Where are my files, and who can access them?
These are the two key questions in Digital Asset Management (DAM) and they boil down to the issues of information management and information security.
In most systems there are two options for tackling these questions — “folder-based” or “asset-based” systems.
Essentially, the difference between the two is whether the system considers permissions at a container (folder) level or at an individual asset level. Each have pros and cons of but there’s definitely no silver bullet that you can apply across all scenarios.
Let’s examine them both…
One of the simplest information management systems (if you can call it that!) is using a folder structure within Windows or your operating system of choice. With folder structures you can quickly divide your assets into different areas, improving your ability to find them.
Search functionality in basic systems is often limited, and sharing files rapidly becomes a chore as your email client tells you that your attachment is too large, but it is sometimes a workable solution — these are the “network drives” that many companies use in one form or other.
Folder-based information security
This leads on to the question of information security: network drives and digital asset management systems can quickly become very complex to set up, meaning you can struggle to achieve the correct results. Certain functionality — such as restricting folder visibility based on users — is not a simple option within basic systems such as Windows. By using a DAM package, you will have greater flexibility over the permissions each user has with specific folders — ranging from not being able to see if the folder exists all the way through to being able to add/remove files without any form of approval.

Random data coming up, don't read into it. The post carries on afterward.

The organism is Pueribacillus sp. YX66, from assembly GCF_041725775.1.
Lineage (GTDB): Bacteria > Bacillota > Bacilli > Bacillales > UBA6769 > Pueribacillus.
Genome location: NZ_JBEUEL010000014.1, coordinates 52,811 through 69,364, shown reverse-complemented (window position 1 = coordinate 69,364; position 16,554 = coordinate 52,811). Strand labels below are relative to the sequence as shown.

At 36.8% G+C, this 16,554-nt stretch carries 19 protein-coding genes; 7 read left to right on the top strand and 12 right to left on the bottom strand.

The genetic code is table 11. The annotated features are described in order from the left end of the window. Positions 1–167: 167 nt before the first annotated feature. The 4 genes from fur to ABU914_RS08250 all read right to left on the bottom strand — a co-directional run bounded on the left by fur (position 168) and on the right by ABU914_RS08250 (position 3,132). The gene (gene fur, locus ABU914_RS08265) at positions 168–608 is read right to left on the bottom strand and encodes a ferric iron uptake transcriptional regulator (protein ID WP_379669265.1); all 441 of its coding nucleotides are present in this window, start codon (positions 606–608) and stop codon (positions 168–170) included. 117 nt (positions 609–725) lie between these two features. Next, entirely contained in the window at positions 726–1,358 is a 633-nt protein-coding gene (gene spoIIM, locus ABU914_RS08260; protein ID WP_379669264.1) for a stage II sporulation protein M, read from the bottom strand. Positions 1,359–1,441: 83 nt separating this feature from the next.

Visualising a folder-based system
A simple and visual way of thinking about a folder-based system is to consider a farm: the various animals can be split into different containers (e.g. cattle or poultry) but each individual animal has an equivalent level of restriction. People are split into groups depending on their position — some can only view the animals, others can interact with them directly. By adding further levels of containment (e.g. cattle -> bulls) it is possible to change the restrictions on the assets (which is a good thing as you don’t want the general public interacting directly with territorial bulls!).
In practice, subfolders are often used in order to aid navigation or to change the permissions level — such as a “Restricted” subfolder that stores more sensitive assets only visible to certain users.
Public and Staff have different levels of access to all assets in the Poultry folder
When using a folder-based system, the key detail regarding permissions is that they are held at folder level. This means that all assets within a single folder will be treated the same when considering a specific user.
The alternative system of asset-based permissions is not standard functionality within many systems and not easily available in basic alternatives such as a Windows network drive. Most of the time this level of granularity is not necessary but it can be a powerful option where necessary. By using an asset-based system for your information management you are able to link user permissions directly to each individual asset, rather than these being inherited from a folder structure. The advantage of this is that you can easily group your files together in a logical structure without impacting on the security restrictions that you want to implement.
Asset-based information security
By assigning permissions at asset level rather than folder level you have more control over who can see, download or edit each individual asset. Each file can have unique permissions that you can tie to a specific user or group of users. Often the majority of assets are grouped together using fairly ‘open’ permissions such as a ‘universally accessible’ tag that you apply by default and remove where not suitable.
A good example could be a manufacturing company that has large amounts of documentation about each specific product that they make. It makes sense to group all of the assets about a specific product in the same place, but the individual assets will need different access restrictions based on the file. Draft documentation or formal contracts may only be visible to the sales team, whereas technical documentation may only be editable by a dedicated expert and so on.
Visualising an asset-based system